McCaskill asks Johnson to turn over information on unnamed whistleblower

McCaskill asks Johnson to turn over information on unnamed whistleblower
© Greg Nash

Sen. Claire McCaskillClaire Conner McCaskillBig Dem names show little interest in Senate Gillibrand, Grassley reintroduce campus sexual assault bill Endorsements? Biden can't count on a flood from the Senate MORE (D-Mo.) on Thursday called on Sen. Ron JohnsonRonald (Ron) Harold JohnsonGOP senator: 'No problem' with Mueller testifying The Hill's Morning Report — Category 5 Mueller storm to hit today GOP senators double down on demand for Clinton email probe documents MORE to turn over information about an unnamed informant that the Wisconsin Republican claims told him about secret "off-site" meetings of FBI officials.

McCaskill sent a letter to Johnson, the chair of the Senate Homeland Security and Governmental Affairs Committee, demanding "all information and documents" related to his investigation into bias and possible conspiracy at the FBI after he made "serious and damaging allegations" about the agency on television.

"As a former prosecutor I understand fully the power of allegations in the public domain," McCaskill wrote. "You have now made serious and damaging allegations. I would assume that you would never make those kinds of allegations without serious and substantial hard evidence."

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Her letter comes as some Republicans raise concerns about potential bias against President TrumpDonald John TrumpForget the spin: Five unrefuted Mueller Report revelations Lara Trump: Merkel admitting migrants 'one of the worst things that ever happened to Germany' Financial satisfaction hits record high: survey MORE within the ranks of the FBI, with some floating the notion in recent days that FBI and Justice Department officials may have formed a clandestine group that held meetings in which they plotted to undercut Trump.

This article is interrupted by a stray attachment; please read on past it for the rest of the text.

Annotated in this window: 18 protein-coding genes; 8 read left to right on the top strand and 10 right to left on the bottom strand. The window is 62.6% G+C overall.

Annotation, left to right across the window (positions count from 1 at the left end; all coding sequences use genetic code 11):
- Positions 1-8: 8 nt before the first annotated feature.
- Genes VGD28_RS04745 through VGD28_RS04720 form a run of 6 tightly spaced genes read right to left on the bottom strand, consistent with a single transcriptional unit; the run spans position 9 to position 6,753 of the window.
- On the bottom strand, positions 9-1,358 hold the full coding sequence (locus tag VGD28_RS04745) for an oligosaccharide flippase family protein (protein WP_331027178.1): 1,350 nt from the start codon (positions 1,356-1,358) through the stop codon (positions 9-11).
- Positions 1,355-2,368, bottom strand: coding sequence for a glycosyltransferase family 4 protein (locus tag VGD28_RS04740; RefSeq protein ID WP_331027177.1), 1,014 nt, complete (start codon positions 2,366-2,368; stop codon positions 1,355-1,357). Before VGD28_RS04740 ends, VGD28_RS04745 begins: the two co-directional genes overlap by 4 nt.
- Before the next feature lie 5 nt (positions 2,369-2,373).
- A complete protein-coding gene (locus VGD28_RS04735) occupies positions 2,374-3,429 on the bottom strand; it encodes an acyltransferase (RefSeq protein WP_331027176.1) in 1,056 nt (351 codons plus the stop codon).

That notion stems from text messages exchanged between Peter Strzok and Lisa Page, two FBI officials who have come under scrutiny in recent months for harboring what some Republicans have deemed an anti-Trump bias.

One of those text messages makes reference to a "secret society." While the message has been presented without context, Republicans have seized on it to question whether FBI agents actively worked to undermine Trump.

Johnson stoked speculation on Tuesday when he said on Fox News that he had heard from an informant that FBI and Justice Department officials had held "off-site" meetings, though he later acknowledged that he did not what those alleged gatherings were about.

But McCaskill said that Johnson had not shared any information from or about the informant with Democratic members of the Senate Homeland Security and Governmental Affairs Committee. McCaskill serves as the top Democrat on that panel.

"If the Committee has any evidence that the FBI is, as you have stated, biased and corrupt at the highest levels, I assume that evidence is strong in both quality and quantity, and extends far beyond a casual mention in a text message between two agents who were involved in personal crosstalk," McCaskill wrote.